EB is a rare, genetic and very painful incurable condition. It is characterized by the extreme fragility of the skin, mucous membranes and the internal linings that protect our organs. Open wounds and blistering are caused by the lightest touch. These heal very slowly and some remain open indefinitely. People with EB have skin that is as fragile as the wing of a butterfly.

EB does not affect cognitive development. The external effects on the skin are most prominent because this is visible on the outside, but other areas of the body can also be seriously affected. In the case of recessive Dystrophic EB, blistering occurs on the internal linings of the body including the mouth, eyes, anus and throat. This in turn causes severe eating and health problems. However, some of the most distressing effects of the disease are the social and psychological consequences of living with EB. The social effects can be devastating. Social isolation and loneliness are often a consequence of living with the disease, along with family relationship issues and the detrimental effect on working life. It is almost impossible to reconcile the number of doctor and hospital appointments that are required with full time employment. This in turn affects family finances: Extra income is required to cover the cost of essential bandaging and treatments not supplied by the National Health Service. The frequent medical appointments and time spent in hospital mean it is very difficult to keep up at school and parents struggle to work.

EB is not contagious. This is a hereditary, genetic condition, which means that you are born with it and it is not contagious to others. You cannot catch this disease through physical contact, playing in a park, from swimming pools or through any other means.

Testing is now possible. For further information on this contact info@debra.es

At the moment there is no cure. However, the importance of researching a cure is as important as researching the different ways in which we can improve the day-to-day lives of people with EB. We are looking to provide solutions and treatments to help with the immediate symptoms of living with this condition.

Current available treatments are palliative. Daily treatment is based around the bandaging and care for blisters and wounds using medical supplies made specifically for patients with extremely fragile skin. This helps to treat the risk of infection, skin irritation and pain associated with the wounds.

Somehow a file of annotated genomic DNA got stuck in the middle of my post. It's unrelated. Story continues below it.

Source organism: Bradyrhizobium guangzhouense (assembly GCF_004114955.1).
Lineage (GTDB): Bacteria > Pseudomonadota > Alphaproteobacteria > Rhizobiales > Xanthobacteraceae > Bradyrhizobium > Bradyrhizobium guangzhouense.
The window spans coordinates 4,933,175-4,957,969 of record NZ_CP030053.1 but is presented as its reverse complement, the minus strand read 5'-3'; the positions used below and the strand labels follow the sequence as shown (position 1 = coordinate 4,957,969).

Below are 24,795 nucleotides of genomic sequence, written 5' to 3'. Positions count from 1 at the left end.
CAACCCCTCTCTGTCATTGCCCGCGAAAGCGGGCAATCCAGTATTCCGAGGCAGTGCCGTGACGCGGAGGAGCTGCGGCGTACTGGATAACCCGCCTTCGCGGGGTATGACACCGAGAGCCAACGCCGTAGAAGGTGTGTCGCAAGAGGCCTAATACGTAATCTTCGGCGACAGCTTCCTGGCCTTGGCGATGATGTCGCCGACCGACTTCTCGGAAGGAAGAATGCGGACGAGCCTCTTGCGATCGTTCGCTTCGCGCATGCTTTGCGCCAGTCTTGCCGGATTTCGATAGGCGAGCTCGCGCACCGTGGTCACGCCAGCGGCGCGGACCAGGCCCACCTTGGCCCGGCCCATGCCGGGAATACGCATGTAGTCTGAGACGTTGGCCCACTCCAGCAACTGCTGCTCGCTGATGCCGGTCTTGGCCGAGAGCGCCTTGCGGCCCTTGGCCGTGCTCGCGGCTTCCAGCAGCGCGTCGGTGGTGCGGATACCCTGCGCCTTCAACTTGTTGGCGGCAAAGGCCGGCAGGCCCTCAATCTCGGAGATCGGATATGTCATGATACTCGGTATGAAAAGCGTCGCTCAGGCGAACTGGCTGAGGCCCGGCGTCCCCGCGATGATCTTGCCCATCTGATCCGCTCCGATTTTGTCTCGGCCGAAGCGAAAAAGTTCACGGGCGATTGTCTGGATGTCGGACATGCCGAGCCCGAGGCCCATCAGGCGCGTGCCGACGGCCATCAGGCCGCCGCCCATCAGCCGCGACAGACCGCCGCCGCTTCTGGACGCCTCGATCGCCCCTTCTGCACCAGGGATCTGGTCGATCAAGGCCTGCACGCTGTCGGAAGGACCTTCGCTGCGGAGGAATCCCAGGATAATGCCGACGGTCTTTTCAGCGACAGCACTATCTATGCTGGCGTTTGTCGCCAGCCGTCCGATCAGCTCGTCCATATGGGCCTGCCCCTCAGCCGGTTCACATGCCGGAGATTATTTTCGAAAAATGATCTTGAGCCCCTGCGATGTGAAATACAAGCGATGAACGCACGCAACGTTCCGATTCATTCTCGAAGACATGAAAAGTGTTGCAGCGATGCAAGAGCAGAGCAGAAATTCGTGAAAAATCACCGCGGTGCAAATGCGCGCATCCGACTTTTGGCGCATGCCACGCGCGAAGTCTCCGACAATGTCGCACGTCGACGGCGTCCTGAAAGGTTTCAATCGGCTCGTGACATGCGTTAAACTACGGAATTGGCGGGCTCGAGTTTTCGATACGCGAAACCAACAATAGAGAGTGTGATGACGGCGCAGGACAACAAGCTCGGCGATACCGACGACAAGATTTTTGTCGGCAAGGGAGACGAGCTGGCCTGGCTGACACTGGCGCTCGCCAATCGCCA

There are a number of genes associated with the skin, a defect in the genes can cause EB: Collagen, keratin, other proteins and cross linking of those genes. These are all responsible for the production of proteins which are so important for the structure of the skin.

No, EB cannot change or mutate into a different form. If the diagnosis is of a moderate from this will not change into a more serious type. Many of the symptoms are specific to the various types and they are all different.

A skin biopsy is taken to provide an accurate diagnosis. Confirmation of the diagnosis and the type of EB is available through blood tests and genetic testing.

One in every 227 people are healthy carriers of one of the mutations responsible for the disease. In Spain there are between 500-700 people living with the condition.

DEBRA is a non-profit charitable organization that supports people with EB and their families. Click here for further information on our work.

There a currently a number of different research projects taking place based on cellular, genetic and protein levels. The most recent clinical trial was in Germany in November of 2017. The dermatology team led by Michele de Lucas was successful in making a new skin for a seven-year-old boy using his own cells.

EB affects people all over the world. DEBRA International is a worldwide organization. To find a DEBRA near you click here.

We have been supporting families for over 25 years, please contact us on 952816434 or write to us at info@debra.es

One of our key responsibilities is to provide information for health care professionals. Our nurses, social workers and psychologists are specialist EB professionals. They keep up to date with the most recent advances and best possible treatment options and are able to provide information for all types of healthcare professionals. Many Best Practice Guidelines for EB are also available through our team along with a list of healthcare professionals who are experienced in treating patients with EB. For information on EB please call 952 816 434 or write to info@debra.es

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